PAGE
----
At this idea, I was laughing hysterically, thinking we sure could shake things up a bit around here with our brilliant ideas. Man, my husband is a funny guy, I found myself realizing again. I had kind of forgotten what a great sense of humor he had. Some nurses finally arrived to wheel me away for my procedure (which was amazing, by the way--I was totally awake while doctors went up through a vein in my leg to patch a hole in my heart--I saw the whole thing on the screen, the part I dared open my eyes for anyway), and I found myself being grateful for the one-0n-one time with my husband. He certainly made the experience less scary and more fun, especially since he stayed the night with me and everything.

So, the moral of this story is, if you need some time away, schedule a surgery that requires an overnight stay in the hospital. JK! Actually, the real moral is to take advantage of any situation you find yourself in, even if it's not an ideal stay at a fancy hotel, to get a break from your job as mother and just enjoy your spouse for a while. It could be the most fun you've had in a long time!

Wednesday, December 2, 2009

A Lie, A Cuss Word, and A Prayer

Have you ever looked at your preschooler and wondered where you went wrong? I mean, it seems pretty hard to mess up a child in only four short years, right? I've always hoped to at least wait until my children hit adolescence before feeling like I've blown it, but apparently I'm not going to make it that long.

A couple weeks ago my sweet little four-year-old bounded into the van after an afternoon of preschool, oogling over her treat from the "prize box." I glanced at the gift in her possession and had to admit it was a lot more spectacular than her usual small prizes, and I questioned her about it.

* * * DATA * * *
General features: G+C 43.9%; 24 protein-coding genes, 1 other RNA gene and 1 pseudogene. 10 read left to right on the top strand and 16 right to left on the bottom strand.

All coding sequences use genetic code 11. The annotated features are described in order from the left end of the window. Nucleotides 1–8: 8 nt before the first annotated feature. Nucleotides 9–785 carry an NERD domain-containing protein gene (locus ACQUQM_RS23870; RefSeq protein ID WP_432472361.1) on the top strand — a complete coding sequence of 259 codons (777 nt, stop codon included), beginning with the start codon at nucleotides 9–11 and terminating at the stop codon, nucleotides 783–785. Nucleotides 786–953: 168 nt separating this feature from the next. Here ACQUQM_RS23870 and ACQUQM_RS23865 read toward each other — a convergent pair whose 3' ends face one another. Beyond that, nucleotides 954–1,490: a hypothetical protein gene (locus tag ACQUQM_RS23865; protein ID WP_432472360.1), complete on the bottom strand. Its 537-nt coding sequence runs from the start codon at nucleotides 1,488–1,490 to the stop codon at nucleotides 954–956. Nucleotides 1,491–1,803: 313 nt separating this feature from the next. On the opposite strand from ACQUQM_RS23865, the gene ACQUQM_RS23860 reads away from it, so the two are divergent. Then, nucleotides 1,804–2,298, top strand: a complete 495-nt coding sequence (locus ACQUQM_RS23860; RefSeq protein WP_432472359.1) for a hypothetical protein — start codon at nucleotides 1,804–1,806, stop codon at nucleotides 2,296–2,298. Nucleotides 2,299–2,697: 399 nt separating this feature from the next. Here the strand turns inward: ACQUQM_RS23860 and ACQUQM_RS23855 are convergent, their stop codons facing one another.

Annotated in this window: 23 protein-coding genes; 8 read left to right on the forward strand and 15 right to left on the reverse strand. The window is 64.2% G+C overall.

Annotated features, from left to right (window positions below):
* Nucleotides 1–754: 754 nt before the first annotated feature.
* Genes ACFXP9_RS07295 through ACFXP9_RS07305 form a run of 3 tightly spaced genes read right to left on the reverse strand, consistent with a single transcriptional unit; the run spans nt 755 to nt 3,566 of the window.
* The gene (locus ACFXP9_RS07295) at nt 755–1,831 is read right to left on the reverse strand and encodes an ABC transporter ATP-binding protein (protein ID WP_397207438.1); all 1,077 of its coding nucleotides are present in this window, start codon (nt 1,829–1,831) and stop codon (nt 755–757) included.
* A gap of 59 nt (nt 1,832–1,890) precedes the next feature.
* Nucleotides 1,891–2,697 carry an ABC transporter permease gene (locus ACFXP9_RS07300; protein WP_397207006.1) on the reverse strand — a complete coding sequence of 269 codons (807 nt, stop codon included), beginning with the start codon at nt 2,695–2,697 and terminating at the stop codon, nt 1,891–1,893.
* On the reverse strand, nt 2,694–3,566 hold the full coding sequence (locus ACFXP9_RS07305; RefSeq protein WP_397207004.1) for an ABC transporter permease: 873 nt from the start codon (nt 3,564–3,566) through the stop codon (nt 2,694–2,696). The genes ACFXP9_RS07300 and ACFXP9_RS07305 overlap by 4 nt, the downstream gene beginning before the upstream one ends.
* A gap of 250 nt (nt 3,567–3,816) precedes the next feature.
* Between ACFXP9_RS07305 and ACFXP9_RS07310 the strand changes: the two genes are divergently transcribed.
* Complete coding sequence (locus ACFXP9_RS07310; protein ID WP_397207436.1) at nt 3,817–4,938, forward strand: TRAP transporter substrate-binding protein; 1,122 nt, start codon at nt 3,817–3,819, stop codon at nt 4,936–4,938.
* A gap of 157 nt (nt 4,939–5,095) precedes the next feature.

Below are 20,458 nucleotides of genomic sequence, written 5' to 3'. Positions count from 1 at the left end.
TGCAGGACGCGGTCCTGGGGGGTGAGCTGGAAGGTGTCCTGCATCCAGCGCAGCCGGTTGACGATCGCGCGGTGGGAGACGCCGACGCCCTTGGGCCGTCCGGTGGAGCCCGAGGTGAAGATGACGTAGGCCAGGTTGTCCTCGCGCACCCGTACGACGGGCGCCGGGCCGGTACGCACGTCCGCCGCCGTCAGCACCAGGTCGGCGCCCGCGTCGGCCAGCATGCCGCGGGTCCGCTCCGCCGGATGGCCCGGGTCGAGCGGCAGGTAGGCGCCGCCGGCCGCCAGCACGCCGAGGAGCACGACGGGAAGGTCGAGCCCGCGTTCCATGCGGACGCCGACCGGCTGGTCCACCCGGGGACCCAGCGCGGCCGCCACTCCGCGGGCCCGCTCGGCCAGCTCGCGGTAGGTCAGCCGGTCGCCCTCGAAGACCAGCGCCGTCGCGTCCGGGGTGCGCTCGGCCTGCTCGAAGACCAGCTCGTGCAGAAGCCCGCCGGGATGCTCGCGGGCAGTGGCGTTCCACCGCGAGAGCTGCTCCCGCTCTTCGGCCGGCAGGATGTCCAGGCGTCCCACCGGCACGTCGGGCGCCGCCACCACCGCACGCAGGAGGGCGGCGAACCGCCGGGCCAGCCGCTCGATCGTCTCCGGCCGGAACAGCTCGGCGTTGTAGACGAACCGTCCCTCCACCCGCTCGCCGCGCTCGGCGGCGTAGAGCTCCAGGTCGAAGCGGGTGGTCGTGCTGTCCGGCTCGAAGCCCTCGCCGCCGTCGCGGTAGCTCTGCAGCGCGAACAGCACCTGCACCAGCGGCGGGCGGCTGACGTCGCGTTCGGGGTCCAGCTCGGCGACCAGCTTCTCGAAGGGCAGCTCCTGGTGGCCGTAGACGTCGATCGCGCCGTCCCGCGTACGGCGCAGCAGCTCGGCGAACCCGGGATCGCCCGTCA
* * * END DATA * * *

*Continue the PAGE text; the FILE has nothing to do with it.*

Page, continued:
"Wow, that's quite the prize. Why haven't you chosen a big prize like that before?"

"Well, today I got my kindergarten shots at preschool, so I got to choose out of a different prize box."

"What? What do you mean you got your shots at preschool? Who gave them to you?" She had my full attention now. I was pretty sure I didn't remember getting any paper asking my permission to administer shots at preschool.

"Miss Ashley gave them to me," she said matter-of-factly.

"Did the whole class get a shot?" I was starting to panic just a little.

"No. Just me. I was the only one brave enough," she answered as she tore into her prize.

"Well, where did you get a shot?" I tested her.

"Right here in my leg," she said, pointing to her thigh.

"Pull down your pants and let me see," I insisted as I pulled into the garage. This story was sounding more believable all the time.

"No," she giggled, but I insisted and wriggled her pants down around her ankles. Sure enough, there was a little red spot on her thigh, right where she had pointed. Unsure if the spot was really from a needle, I probed further.

"Why don't you have a band aid?"

"Oh, well, it wasn't bleeding very badly, so they just wiped it off with a tissue and told me I'd be fine." And with that, she pulled up her pants and hopped out of the van, leaving me to wonder how I missed the note home about kindergarten shots.